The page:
The tax credit will be retroactive for the past two years. An average of 48,000 New Brunswickers claimed the former tax credit annually between 2004 and 2016, according to the provincial government.
Liberal MLA Guy Arseneault said the changes will limit access to post-secondary education for low-income New Brunswickers.
“I think that free tuition program is out the window, let’s put it that way,” he said. “They’ve tinkered with it, but they’ve not added more money which is very disappointing.”
Arseneault said the government should have waited for a full review of the program and for at least one cohort of students to complete it before making any changes.
Students concerned about ‘irresponsible’ changes
Emily Blue, executive director of the New Brunswick Student Alliance, said her organization is opposed to the changes.
“We were strong supporters of those programs, they provided supports to students who needed it, where they needed it,” she said.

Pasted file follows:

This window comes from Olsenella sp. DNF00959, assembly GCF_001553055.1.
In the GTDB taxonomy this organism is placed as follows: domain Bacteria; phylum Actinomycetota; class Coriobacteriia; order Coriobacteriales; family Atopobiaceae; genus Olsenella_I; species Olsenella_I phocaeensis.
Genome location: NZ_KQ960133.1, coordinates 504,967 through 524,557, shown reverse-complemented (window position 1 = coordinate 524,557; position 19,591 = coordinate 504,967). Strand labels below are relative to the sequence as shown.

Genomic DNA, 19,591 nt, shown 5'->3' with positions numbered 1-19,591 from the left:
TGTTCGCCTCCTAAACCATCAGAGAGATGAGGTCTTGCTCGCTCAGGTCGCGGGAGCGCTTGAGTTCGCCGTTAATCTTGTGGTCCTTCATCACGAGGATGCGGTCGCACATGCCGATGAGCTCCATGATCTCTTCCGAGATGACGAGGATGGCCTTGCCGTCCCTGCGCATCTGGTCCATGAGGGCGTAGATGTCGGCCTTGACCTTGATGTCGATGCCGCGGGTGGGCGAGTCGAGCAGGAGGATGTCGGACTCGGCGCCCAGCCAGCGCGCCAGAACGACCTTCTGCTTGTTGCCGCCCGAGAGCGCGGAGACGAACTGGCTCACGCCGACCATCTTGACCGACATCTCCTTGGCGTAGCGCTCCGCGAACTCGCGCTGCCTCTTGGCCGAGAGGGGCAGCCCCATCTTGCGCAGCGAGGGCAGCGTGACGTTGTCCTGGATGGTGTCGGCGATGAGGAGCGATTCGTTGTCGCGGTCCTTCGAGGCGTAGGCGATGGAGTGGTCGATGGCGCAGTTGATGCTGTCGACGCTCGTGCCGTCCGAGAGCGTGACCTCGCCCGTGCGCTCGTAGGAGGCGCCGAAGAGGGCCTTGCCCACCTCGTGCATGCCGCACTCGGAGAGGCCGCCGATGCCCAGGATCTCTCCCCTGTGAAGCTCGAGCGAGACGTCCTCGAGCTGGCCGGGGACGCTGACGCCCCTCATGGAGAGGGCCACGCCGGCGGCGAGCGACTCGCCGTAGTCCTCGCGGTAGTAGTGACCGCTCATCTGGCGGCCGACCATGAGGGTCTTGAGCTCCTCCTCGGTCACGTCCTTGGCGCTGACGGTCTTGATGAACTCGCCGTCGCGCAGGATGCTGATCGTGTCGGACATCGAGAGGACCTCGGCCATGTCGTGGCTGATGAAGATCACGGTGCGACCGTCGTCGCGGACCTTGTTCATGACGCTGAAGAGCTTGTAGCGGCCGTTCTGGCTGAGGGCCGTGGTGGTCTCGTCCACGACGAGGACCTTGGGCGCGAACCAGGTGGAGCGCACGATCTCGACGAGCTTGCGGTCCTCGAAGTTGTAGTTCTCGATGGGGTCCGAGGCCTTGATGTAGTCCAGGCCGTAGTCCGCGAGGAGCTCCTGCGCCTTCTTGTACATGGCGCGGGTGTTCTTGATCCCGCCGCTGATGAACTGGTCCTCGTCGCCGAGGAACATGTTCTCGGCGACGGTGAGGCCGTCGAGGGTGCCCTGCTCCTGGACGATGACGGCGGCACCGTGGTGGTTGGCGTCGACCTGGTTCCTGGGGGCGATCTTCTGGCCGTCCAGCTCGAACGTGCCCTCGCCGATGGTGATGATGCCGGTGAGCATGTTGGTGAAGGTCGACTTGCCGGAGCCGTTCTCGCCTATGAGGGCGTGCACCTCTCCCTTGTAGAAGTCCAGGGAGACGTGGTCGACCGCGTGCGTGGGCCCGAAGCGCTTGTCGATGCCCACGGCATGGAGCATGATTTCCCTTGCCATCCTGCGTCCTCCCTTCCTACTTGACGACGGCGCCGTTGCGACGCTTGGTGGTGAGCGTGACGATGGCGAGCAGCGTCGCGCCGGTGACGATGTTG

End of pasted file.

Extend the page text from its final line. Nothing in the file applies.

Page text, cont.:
Blue said the NBSA has been advocating for an expansion of the original program to include part-time, graduate and law students, and eliminate the requirement of a credit check for the free tuition program. None of these proposed expansions have been included in the renewed tuition bursary program.
The University of New Brunswick’s Fredericton campus had 1,242 students enrolled under the free tuition program, and 323 under tuition relief for the middle class. St. Thomas University had 595 students benefiting from free tuition and 130 from relief.
At UNB, 29.6 per cent of students received help from the program, and 38 per cent at St. Thomas.
Brianna Workman, president of the STU Student Union, said she has heard from students who hadn’t considered going to university before these programs were put in place.
“That guarantee of free tuition if you come from a low-income family actually sends a really powerful psychological message,” Workman said.
Richard Du, president of the UNB Student Union, said the changes will negatively impact low-income students.
“These changes are concerning and can result in financial barriers to some returning UNB students in the fall,” Du said.
Blue said her organization is concerned for students currently supported by the free tuition program.